B&G Foods, the US manufacturer behind brands including Green Giant and Cream of Wheat cereal, is planning for further price increases and more work on cost savings to support at-best low-single-digit sales growth in fuelling possible underlying earnings expansion in 2019.

The company saw its shares slide more than 10% in after-hours trading on Tuesday (26 February) in the wake of reporting its fourth-quarter financial results and giving earnings forecasts for 2019 that were below analyst estimates.

In the three months to 31 December, B&G Foods’ net sales decreased 1.8% to US$458.1m. The company pointed to the sale of its Pirate Brands business to Hershey, which was announced in September and finalised in October. Net sales from B&G’s “base business” rose 1.6% to $452.6m

However, B&G’s fourth-quarter adjusted EBITDA fell 15.2% to $58.5m and its net income decreased 13.8% to $111.9m.

In 2018 as a whole, B&G’s net sales increased 3.3% to $1.7bn. Base business net sales inched up 0.9% to $1.56bn. Adjusted EBITDA dropped 5.7% to $314.2m. Net income slid 20.7% to $172.4m.

For 2019, B&G is forecasting its net sales will fall between $1.635bn and $1.665bn. The company estimates its EBITDA will be between $305m and $320m, compared to consensus analyst forecasts of $324m. B&G predicts its adjusted diluted earnings per share range will fall between $1.85 and $2.00. The consensus analyst estimate is $2.03, according to Reuters.

Outgoing president and CEO Bob Cantwell, who B&G said in January would step down in April, said 2018 was a year of record net sales and said the company’s reported EBITDA, which benefited from a gain on the sale of Pirate Brands, “was also a company record”.

However, he added: “Our margins and our adjusted EBTIDA fell short of our expectations, as we continue to face elevated input and freight costs that in 2018 we were unable to fully offset with price increases and cost savings initiatives.”

Speaking to analysts after the results were published, B&G chief commercial officer Ken Romanzi, who is to succeed Cantwell next month, admitted the company was “very disappointed in our 2018 results”.

He said: “We had a great year on many fronts, highlighted by the reawakening of Green Giant and the entire frozen vegetable category with industry-leading innovation; driving solid core brand sales and consumption growth; initiating a multi-year cost savings programme; realising significant value creation with the sale of Pirate’s Booty; and generating a lot of cash. But expectations are expectations. Our earnings results this past year were far from our expectations due to lower-than-expected margins.”

Romanzi said B&G’s management was “intensely focused on delivering our 2019 plan”, which he said was “rooted into a goal of solid core brand growth of 2%, more aggressive list pricing than last year and the ramp-up of our cost productivity programme”.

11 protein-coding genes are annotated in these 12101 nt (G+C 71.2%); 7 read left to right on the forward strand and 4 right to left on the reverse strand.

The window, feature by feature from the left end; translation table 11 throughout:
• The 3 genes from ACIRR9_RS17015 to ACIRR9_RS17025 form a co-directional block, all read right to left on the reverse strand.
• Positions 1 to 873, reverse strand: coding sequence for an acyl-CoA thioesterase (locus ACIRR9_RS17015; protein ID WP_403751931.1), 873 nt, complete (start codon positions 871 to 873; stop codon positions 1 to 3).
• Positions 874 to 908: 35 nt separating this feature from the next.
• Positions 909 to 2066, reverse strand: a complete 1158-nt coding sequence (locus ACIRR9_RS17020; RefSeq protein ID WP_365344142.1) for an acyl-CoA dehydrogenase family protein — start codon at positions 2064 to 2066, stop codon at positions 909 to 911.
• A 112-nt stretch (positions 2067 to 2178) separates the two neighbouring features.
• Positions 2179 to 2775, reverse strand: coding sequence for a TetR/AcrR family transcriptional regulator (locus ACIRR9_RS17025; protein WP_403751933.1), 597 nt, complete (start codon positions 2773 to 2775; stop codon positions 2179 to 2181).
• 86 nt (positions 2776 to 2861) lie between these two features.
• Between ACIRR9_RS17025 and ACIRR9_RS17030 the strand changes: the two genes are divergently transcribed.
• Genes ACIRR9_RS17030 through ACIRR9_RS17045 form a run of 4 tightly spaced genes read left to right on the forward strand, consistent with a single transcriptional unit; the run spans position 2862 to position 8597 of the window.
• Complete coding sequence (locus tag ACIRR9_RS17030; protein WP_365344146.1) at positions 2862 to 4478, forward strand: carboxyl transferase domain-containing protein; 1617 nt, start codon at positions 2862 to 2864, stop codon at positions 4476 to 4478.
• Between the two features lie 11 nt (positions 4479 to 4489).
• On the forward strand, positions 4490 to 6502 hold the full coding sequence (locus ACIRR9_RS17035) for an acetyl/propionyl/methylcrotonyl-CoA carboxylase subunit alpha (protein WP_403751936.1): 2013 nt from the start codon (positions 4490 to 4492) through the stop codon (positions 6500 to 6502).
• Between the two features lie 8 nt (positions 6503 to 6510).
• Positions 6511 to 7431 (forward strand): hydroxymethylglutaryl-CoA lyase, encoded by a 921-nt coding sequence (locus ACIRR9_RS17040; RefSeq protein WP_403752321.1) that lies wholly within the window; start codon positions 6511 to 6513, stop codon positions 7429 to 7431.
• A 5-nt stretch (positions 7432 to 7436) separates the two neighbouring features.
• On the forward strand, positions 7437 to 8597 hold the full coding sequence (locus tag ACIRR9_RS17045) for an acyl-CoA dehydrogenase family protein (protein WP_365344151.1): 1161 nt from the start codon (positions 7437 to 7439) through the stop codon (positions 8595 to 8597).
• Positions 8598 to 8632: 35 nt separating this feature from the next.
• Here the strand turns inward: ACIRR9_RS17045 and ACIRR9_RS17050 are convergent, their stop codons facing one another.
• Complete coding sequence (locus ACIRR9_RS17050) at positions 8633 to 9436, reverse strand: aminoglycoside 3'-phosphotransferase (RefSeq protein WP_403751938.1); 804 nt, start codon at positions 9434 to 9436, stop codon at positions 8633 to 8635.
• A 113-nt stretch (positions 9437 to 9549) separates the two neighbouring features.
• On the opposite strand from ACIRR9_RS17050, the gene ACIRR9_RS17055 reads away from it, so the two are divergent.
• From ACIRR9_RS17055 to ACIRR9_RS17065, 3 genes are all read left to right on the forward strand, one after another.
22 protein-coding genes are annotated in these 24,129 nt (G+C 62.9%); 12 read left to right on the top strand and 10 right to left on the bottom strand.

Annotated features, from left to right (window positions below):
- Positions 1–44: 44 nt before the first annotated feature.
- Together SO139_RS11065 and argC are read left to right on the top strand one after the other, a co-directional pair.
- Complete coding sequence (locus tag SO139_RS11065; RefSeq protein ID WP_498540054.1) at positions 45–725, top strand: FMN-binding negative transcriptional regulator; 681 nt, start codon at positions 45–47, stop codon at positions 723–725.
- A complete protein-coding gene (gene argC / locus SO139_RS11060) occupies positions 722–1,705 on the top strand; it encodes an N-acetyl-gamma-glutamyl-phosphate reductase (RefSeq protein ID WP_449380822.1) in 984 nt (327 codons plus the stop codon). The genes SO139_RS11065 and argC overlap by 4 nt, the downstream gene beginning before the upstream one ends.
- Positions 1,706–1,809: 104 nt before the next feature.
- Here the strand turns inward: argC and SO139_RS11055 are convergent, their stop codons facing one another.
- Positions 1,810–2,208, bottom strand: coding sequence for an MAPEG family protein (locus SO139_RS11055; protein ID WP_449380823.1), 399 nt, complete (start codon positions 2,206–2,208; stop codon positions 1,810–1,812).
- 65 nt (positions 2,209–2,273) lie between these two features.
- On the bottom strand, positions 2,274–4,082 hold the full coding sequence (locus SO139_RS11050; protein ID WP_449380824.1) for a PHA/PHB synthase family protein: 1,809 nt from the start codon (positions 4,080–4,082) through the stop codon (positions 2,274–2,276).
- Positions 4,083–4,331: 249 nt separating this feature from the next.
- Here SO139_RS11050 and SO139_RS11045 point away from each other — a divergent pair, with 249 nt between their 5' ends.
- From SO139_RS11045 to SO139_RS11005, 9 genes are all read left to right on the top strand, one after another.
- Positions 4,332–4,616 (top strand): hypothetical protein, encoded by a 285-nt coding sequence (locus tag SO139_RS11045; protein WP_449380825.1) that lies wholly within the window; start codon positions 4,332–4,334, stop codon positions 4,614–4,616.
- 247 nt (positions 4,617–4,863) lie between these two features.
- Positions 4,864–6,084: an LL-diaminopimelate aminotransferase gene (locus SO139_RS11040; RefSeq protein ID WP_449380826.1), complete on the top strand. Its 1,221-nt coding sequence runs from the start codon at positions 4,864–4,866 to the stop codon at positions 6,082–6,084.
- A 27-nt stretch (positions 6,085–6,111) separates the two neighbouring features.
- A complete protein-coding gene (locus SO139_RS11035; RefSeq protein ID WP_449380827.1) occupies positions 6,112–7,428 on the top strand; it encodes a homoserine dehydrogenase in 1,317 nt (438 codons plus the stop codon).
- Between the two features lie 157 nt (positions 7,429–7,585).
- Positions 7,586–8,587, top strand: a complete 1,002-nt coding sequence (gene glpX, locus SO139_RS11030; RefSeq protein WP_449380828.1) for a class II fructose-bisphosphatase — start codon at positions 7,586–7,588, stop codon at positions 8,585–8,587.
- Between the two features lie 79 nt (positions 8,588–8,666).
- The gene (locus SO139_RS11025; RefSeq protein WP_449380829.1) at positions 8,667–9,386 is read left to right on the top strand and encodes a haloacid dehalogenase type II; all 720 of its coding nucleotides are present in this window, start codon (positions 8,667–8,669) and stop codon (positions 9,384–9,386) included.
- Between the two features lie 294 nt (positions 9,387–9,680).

He added: “Our biggest challenge in 2018 was on the cost side of the equation and we expect 2019 to be no different. To combat these inflationary pressures and position ourselves to grow adjusted EBITDA, two core pillars of our 2019 plan are pricing and the realisation of cost savings initiatives from the cost savings programme we commenced in 2018.”

B&G plans to follow price increases it managed to push through last year with more hikes about which it has already been in talks with its customers. The company expects to see those start to take hold towards the end of the second quarter.

In 2018, B&G secured price increases of $10m but had not managed to reduce its spending on trade promotions by the amount it wanted, Romanzi told analysts. “We’ve implemented another price increase effective this April, much more weighted toward list pricing and trade reductions – on more brands than last year – and we’ve included Canada as well, which we did not in 2018. And, while we’re continuing to revise our promotional activity to become more efficient, we’re not counting on much savings in our financial projections until we can prove it to ourselves we will improve our profitability.”

On securing more cost savings after starting a programme to do so last year, Romanzi said the activity was taking place “to just maintain our margins” but he added: “In the longer term, we hope to improve our margins and … we have a multi-year effort and we’ll be sharing with more ideas of what we’re going to be implementing down the road in terms of asset rationalisation and some of the more heavy-lifting cost savings ideas. They just take longer to get at.”

He added: “Now our intention is not to shrink our business over the long term. Rather, we believe our new leaner structure will make us more effective as well as more efficient. In fact, we’re investing in our sales organisation with some key hires to support our direct selling efforts in the club channel and with several key grocery customers relying less on third-party brokers.”